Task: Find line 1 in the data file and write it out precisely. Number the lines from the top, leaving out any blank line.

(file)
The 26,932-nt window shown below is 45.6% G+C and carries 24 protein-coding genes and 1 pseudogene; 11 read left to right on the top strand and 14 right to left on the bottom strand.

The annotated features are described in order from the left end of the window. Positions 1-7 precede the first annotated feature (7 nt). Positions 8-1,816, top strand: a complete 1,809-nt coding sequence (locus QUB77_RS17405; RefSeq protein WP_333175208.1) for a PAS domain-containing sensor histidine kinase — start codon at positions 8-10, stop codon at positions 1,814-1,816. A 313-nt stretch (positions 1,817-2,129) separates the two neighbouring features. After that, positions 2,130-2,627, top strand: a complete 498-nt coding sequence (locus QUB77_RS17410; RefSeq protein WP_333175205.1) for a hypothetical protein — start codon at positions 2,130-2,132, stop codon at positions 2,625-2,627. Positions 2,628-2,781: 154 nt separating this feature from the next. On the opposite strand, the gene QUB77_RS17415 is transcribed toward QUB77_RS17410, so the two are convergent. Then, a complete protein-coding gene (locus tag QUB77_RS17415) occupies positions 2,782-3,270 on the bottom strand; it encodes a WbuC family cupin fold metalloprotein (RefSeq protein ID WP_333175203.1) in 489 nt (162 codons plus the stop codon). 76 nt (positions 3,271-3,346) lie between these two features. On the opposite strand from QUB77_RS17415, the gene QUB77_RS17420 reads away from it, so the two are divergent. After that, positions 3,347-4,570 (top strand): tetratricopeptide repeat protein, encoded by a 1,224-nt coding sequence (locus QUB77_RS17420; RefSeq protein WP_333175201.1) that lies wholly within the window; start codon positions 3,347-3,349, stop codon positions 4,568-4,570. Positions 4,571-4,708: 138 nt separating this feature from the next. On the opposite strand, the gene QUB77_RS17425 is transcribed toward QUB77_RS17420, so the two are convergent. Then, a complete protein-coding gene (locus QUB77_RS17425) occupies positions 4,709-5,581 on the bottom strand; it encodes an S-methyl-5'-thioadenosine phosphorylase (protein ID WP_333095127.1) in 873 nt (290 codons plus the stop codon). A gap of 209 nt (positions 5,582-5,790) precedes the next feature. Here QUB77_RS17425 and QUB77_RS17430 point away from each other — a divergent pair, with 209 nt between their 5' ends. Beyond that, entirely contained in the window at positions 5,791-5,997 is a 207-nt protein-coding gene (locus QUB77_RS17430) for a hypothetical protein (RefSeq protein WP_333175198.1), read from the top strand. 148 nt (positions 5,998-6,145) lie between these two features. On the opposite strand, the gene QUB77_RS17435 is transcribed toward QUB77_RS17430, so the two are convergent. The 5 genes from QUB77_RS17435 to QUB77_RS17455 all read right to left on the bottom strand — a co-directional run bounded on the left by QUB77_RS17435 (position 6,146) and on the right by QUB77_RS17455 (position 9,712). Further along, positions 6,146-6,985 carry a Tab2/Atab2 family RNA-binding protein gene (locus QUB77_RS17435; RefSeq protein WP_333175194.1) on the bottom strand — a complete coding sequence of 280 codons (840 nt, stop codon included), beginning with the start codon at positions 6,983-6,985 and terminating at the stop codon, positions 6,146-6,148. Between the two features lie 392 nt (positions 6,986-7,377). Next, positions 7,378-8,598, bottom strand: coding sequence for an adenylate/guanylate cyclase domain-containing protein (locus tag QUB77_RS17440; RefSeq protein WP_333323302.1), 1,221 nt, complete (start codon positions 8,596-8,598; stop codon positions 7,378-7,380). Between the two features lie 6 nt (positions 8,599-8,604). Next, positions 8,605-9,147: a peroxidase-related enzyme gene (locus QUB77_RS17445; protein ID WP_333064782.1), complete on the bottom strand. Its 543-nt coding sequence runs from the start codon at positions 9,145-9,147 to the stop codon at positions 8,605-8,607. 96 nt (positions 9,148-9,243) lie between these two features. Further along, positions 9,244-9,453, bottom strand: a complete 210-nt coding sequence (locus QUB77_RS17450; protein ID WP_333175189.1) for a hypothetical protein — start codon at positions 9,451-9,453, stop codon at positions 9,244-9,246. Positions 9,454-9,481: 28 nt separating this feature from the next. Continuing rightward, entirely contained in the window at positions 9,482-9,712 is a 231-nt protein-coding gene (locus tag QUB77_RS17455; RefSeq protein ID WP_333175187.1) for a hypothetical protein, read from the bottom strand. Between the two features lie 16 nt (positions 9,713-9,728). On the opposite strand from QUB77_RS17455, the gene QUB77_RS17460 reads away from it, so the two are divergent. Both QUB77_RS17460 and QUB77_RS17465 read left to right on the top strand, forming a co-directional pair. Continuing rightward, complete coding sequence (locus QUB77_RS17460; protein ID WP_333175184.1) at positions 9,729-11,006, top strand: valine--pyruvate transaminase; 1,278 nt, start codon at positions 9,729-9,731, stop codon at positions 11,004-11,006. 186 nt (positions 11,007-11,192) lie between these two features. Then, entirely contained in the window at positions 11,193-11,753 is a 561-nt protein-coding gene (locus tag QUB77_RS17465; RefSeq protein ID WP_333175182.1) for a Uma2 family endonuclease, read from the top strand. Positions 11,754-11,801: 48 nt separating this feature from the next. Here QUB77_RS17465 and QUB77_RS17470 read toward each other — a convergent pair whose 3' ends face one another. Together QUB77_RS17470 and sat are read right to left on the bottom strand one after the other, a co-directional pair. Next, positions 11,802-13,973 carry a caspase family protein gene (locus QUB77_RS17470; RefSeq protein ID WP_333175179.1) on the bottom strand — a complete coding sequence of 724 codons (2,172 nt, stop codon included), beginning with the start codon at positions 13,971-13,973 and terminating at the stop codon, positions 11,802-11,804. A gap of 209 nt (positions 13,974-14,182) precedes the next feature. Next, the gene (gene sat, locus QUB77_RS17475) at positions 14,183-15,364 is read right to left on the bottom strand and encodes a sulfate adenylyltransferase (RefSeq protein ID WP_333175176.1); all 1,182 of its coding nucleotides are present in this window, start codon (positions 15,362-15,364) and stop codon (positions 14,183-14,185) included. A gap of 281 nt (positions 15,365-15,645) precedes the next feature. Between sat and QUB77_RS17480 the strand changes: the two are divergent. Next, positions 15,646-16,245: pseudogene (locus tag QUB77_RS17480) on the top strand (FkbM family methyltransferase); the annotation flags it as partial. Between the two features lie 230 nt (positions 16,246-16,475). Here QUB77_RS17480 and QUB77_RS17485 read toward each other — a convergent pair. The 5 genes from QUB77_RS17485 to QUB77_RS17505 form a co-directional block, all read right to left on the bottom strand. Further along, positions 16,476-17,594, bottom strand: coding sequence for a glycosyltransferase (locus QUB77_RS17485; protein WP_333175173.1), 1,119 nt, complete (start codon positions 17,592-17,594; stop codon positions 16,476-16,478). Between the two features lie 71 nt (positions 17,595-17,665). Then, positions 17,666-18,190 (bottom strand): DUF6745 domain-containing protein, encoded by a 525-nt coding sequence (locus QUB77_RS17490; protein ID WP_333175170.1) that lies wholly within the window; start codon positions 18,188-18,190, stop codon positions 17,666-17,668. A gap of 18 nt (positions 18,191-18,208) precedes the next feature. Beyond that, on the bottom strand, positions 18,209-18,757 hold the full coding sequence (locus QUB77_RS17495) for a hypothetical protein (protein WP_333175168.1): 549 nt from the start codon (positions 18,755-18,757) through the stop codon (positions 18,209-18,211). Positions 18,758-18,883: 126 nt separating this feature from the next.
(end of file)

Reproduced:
The 26,932-nt window shown below is 45.6% G+C and carries 24 protein-coding genes and 1 pseudogene; 11 read left to right on the top strand and 14 right to left on the bottom strand.